Employees are likely to be exposed to a combination of psychosocial hazards that increase the risk of work-related stress and can lead to psychological or physical harm. There is a greater risk of work-related stress when psychosocial hazards combine and act together, so employers should not consider hazards in isolation.
Psychosocial hazards do not necessarily reveal the causes of work-related stress. Causes are likely to be specific to the employee, work or workplace. Senior management should identify which psychosocial hazards negatively affect employees' health and well-being and take appropriate action to control the impact of those hazards.
WorkSafe has guidance to help employers manage and control work-related stress for office employees.
Workplace bullying is repeated, unreasonable behaviour directed at an employee or group of employees that creates a risk to health and safety.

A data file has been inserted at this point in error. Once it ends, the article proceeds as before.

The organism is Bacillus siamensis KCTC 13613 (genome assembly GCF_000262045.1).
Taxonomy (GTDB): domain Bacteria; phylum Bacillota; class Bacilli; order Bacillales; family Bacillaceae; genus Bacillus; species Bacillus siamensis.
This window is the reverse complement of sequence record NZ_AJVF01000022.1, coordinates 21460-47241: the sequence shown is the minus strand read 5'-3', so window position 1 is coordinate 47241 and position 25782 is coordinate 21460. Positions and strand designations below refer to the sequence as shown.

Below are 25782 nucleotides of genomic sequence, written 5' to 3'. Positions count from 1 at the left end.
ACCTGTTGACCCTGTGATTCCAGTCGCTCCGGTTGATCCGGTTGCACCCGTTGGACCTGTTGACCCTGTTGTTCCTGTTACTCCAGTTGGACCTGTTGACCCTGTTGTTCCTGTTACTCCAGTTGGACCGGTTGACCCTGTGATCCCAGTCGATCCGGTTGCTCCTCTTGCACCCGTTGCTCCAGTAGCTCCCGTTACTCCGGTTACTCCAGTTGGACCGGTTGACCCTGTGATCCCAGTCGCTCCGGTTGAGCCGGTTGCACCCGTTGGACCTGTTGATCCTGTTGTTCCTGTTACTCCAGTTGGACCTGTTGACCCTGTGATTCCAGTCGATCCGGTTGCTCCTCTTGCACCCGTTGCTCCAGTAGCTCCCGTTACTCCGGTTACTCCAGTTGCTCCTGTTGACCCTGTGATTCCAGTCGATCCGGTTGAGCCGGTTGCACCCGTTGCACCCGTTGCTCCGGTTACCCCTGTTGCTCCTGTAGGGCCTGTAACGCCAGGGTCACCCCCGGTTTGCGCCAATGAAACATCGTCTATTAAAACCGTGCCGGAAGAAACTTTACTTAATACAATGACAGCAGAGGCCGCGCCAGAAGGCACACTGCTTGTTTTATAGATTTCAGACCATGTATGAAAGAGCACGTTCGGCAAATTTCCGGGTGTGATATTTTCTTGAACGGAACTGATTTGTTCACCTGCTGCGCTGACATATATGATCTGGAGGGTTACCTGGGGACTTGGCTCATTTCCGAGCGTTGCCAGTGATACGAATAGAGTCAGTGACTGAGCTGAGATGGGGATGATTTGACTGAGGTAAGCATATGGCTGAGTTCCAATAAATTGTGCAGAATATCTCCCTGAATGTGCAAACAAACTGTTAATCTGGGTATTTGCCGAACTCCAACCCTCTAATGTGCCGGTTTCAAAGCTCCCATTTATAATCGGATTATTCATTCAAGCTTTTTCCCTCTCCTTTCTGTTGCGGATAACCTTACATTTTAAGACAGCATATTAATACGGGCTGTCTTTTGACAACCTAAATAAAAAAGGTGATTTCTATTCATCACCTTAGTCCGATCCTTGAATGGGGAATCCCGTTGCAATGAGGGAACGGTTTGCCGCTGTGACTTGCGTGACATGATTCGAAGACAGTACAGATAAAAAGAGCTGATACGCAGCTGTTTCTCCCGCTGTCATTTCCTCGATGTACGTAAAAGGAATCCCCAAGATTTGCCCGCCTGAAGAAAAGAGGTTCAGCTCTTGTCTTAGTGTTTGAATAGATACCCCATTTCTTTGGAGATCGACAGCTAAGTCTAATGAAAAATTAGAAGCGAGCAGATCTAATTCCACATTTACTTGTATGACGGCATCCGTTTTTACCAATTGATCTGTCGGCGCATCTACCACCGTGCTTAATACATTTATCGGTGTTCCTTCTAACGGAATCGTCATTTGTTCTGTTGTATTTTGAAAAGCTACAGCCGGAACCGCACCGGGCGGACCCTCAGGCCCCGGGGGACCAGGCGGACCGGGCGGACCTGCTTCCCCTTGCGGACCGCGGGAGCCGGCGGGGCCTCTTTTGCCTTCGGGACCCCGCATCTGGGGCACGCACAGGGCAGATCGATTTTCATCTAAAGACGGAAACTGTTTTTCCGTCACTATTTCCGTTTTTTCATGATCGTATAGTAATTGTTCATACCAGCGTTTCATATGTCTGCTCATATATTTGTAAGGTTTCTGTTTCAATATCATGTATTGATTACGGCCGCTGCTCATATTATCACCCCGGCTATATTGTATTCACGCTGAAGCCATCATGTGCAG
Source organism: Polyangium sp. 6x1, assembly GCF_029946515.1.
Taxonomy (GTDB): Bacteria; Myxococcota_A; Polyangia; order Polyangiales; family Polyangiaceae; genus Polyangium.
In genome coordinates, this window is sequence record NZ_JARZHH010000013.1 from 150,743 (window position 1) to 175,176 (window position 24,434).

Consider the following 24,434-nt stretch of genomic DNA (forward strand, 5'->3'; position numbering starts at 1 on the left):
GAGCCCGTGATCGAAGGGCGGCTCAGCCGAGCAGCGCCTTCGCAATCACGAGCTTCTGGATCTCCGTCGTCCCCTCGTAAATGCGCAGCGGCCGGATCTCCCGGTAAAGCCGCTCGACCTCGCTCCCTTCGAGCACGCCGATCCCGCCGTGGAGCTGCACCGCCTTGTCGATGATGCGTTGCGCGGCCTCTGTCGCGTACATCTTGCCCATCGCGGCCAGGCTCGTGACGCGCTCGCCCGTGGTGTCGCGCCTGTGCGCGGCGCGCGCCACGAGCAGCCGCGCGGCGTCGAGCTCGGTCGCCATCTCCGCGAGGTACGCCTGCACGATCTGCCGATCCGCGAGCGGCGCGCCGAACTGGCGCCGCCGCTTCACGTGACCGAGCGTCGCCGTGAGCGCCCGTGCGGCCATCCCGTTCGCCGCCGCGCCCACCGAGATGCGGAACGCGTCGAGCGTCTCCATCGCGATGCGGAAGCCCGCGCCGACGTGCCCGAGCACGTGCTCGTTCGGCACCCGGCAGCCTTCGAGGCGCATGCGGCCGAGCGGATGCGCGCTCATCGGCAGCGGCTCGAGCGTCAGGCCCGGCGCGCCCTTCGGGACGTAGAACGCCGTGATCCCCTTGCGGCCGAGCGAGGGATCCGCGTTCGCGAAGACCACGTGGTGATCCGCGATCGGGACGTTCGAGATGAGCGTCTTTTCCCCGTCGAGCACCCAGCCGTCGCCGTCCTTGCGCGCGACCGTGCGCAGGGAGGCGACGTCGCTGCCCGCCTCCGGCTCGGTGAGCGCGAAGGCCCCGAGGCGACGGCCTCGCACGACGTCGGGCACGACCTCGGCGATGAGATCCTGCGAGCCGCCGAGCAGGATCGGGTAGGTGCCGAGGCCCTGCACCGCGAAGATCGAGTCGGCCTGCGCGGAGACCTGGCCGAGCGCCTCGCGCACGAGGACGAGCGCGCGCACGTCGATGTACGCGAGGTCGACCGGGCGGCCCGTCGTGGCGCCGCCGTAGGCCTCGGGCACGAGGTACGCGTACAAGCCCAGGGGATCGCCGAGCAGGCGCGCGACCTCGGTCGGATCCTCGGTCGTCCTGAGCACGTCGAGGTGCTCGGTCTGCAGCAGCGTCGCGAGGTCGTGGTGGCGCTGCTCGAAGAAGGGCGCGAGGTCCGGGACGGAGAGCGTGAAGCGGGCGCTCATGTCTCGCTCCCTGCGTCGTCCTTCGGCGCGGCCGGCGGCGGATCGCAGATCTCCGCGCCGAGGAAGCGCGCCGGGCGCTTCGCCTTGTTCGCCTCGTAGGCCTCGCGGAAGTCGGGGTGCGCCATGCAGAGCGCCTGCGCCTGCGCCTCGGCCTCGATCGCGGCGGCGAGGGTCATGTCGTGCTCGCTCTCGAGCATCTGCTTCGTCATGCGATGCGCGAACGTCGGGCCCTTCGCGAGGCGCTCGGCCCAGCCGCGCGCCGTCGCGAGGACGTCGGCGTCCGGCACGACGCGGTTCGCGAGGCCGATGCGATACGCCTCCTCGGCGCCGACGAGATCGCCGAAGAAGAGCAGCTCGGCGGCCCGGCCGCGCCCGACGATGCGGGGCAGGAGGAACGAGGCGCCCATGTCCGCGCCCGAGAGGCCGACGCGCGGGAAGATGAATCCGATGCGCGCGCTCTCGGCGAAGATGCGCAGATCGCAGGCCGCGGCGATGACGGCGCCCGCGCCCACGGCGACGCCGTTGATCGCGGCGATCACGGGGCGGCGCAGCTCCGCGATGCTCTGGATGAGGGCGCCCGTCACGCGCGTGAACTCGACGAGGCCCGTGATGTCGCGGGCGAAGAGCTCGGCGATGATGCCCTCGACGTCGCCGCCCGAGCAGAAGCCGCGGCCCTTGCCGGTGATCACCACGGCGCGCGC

Workplace bullying can have an impact on an individual’s health and affect their ability to do their job. It can also contribute to loss of productivity, staff turnover, absenteeism, low morale and financial costs.
WorkSafe has workplace bullying guidance that can help employers implement measures to eliminate or reduce workplace bullying in office workplaces. The guidance also provides practical information for employers on what to do when a bullying issue is raised.
Workplaces can play an important role in preventing and responding to family violence by providing a safe and supportive working environment for all employees. The safety and support of their workplace may particularly help employees experiencing family violence.
WorkSafe has guidance that can help employers understand how family violence affects the workplace, explains employers' duties and also helps employers respond to family violence.